Under Armour (NYSE:UAA) (NYSE:UA)announced a $280 million, 15-year deal with UCLA earlier this year, and while that is the largest college sponsorship deal ever, it's just one of many massive deals the athletic gear maker has taken on lately. However, though getting its logo on such high-visibility teams is certainly impressive, the company's stock is also dropping due to earnings declines that are largely driven by precisely these kinds of high-cost maneuvers. Are these expensive sponsorship deals worth it?
Under Armour's big name deals
Beyond the UCLA deal, set to take effect in July 2017, other big name NCAA sponsorships that Under Armour has announced in the last few years include a $96 million 10-year agreement with the University of Wisconsin and a $90 million 10-year agreement with Notre Dame.
Then there's Under Armour's sponsorship of individual athletes like Steph Curry, star point guard for the NBA's Golden State Warriors, and gold medalist swimmer Michael Phelps. Individual sponsorships can have a big marketing impact, such as when Olympic viewers all over the world saw Phelps dominate the 2016 Summer Games.
On Under Armour's website, there are 50 athletes featured, and there must be more who are not currently being promoted there, such as pro-wrestler and actor Dwayne "The Rock" Johnson. Most of these deals are for undisclosed sums, so we can't calculate their total cost, but the company's growing roster size likely correlates to a growing expense.
Then there are Under Armour's efforts with professional leagues. It bid to be the uniform provider of the NBA last year, but it lost out to Nike (NYSE: NKE) which outfits both the NBA and NFL. Adidas (NASDAQOTH: ADDYY) is the official outfitter of the NHL and MLS. However, in late October, Sports Business Daily reported that Under Armour won the rights to be the official uniform provider for Major League Baseball beginning in 2020. This deal could be great for Under Armour in terms of visibility -- there are 2,430 MLB games played each season compared with 1,230 for the NBA and 256 for the NFL -- but that win likely came at a high cost.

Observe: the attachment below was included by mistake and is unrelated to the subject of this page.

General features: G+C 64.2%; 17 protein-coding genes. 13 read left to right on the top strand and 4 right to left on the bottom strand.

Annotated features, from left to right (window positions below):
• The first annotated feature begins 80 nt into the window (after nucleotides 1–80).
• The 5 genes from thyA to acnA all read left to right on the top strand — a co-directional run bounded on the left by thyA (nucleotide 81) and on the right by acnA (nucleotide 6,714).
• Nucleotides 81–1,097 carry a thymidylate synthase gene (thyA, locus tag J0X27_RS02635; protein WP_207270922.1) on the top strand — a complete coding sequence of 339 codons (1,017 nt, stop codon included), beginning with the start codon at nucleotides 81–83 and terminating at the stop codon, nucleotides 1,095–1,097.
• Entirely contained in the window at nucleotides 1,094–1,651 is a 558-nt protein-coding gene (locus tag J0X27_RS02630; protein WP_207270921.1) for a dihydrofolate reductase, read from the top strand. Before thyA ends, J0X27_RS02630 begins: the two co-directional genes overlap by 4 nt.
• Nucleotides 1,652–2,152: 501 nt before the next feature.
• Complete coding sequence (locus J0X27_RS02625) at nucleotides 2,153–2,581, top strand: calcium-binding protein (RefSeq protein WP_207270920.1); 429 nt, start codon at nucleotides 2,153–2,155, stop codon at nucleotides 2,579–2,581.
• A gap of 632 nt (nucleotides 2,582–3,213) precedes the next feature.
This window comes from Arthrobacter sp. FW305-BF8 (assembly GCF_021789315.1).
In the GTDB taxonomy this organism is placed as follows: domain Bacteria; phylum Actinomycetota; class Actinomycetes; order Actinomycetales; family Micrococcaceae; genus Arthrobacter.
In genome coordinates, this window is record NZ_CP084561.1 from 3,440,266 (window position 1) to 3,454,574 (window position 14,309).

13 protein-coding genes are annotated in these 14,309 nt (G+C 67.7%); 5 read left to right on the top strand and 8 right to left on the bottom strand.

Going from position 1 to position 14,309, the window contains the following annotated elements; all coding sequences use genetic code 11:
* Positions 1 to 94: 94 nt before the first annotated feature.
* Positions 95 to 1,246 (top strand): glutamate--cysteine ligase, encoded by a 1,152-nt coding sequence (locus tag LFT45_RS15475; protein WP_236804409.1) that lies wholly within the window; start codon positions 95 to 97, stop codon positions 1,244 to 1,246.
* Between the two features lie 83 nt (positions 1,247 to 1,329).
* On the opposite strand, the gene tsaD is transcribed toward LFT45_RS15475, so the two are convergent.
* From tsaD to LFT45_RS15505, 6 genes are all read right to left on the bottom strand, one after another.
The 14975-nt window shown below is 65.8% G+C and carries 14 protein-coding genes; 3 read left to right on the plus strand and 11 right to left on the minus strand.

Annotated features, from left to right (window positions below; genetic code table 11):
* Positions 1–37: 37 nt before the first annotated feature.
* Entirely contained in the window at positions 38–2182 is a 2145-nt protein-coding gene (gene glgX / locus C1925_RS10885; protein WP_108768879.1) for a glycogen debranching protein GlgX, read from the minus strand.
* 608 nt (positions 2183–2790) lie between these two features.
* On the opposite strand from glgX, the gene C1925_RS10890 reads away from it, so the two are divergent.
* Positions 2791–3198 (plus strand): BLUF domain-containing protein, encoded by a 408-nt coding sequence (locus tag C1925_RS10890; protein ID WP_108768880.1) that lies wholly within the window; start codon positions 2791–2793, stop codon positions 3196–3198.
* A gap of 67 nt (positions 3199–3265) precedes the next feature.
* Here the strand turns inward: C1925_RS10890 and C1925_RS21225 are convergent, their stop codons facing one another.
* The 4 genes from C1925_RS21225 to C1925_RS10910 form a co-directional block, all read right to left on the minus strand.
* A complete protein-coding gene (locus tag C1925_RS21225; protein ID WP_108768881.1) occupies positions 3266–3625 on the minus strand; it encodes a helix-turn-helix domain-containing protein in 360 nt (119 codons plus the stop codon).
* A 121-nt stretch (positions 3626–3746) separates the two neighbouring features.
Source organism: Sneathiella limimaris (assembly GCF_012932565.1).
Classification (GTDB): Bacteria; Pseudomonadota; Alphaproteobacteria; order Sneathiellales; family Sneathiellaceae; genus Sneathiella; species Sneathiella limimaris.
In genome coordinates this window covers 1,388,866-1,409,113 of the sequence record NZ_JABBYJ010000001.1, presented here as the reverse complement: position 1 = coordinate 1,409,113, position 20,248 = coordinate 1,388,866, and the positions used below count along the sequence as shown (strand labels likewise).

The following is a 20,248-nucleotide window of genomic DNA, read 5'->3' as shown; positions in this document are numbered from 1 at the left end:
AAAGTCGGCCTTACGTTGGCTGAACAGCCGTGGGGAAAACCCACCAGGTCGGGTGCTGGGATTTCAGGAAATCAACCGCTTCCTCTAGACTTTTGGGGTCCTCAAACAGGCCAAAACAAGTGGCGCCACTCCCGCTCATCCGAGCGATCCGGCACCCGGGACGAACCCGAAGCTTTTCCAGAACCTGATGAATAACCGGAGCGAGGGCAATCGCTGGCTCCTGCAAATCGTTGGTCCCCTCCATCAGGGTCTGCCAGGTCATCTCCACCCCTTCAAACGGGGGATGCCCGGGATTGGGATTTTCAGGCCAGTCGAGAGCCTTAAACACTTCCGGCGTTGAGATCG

Cost vs. benefit
Under Armour has been incredibly successful with some its sponsorships. On his way to winning the NBA's MVP title for the last two seasons, Curry has helped the brand's footwear sales explode. The success of its sponsored athletes seems to be one reason Under Armour's international sales rose. As it continues to build new partnerships, its visibility grows, which helps the company maintain its high sales growth rate, expected to grow 25% year over year for the full year of 2016 and another 50% through 2018, to $7.5 billion.
Still, as noted previously, Under Armour's high costs are weighing on earnings. For the nine-month period that ended Sept. 30, operating costs rose nearly 25% year over year. Much of this surge seems to be traceable to these big, expensive sponsorship deals. Under Armour stock was hammered after its Q3 earnings when CEO Kevin Plank said that the company probably wouldn't reach its short-term earnings goals because of heavy investments like these sponsorships and other initiatives to drive long-term growth.
"Our growth now gives us opportunities to move up in weight class, and we find ourselves well-positioned at this moment in time to compete for long-term relationships with athletes, teams and league affiliations that we previously could not justify," Plank said during that earnings call. "Now with the flexibility to lock in 10-year to 15-year deals, we can make investments on a global scale that will help drive authenticity, awareness and revenues for our brand."
The bottom line -- don't invest in Under Armour if you are looking for short-term earnings gains. Even though earnings did grow 28% year over year during the quarter, Under Armour is more focused on getting big fast and paving the way for growth in the decades to come than it is in meeting Wall Street's nearer-term expectations. However, if you are looking for a long-term growth play, Under Armour's stock only looks more attractive after its recent dip.
Seth McNew owns shares of Nike, Under Armour (A Shares), and Under Armour (C Shares). The Motley Fool owns shares of and recommends Nike, Under Armour (A Shares), and Under Armour (C Shares). Try any of our Foolish newsletter services free for 30 days. We Fools may not all hold the same opinions, but we all believe that considering a diverse range of insights makes us better investors. The Motley Fool has a disclosure policy.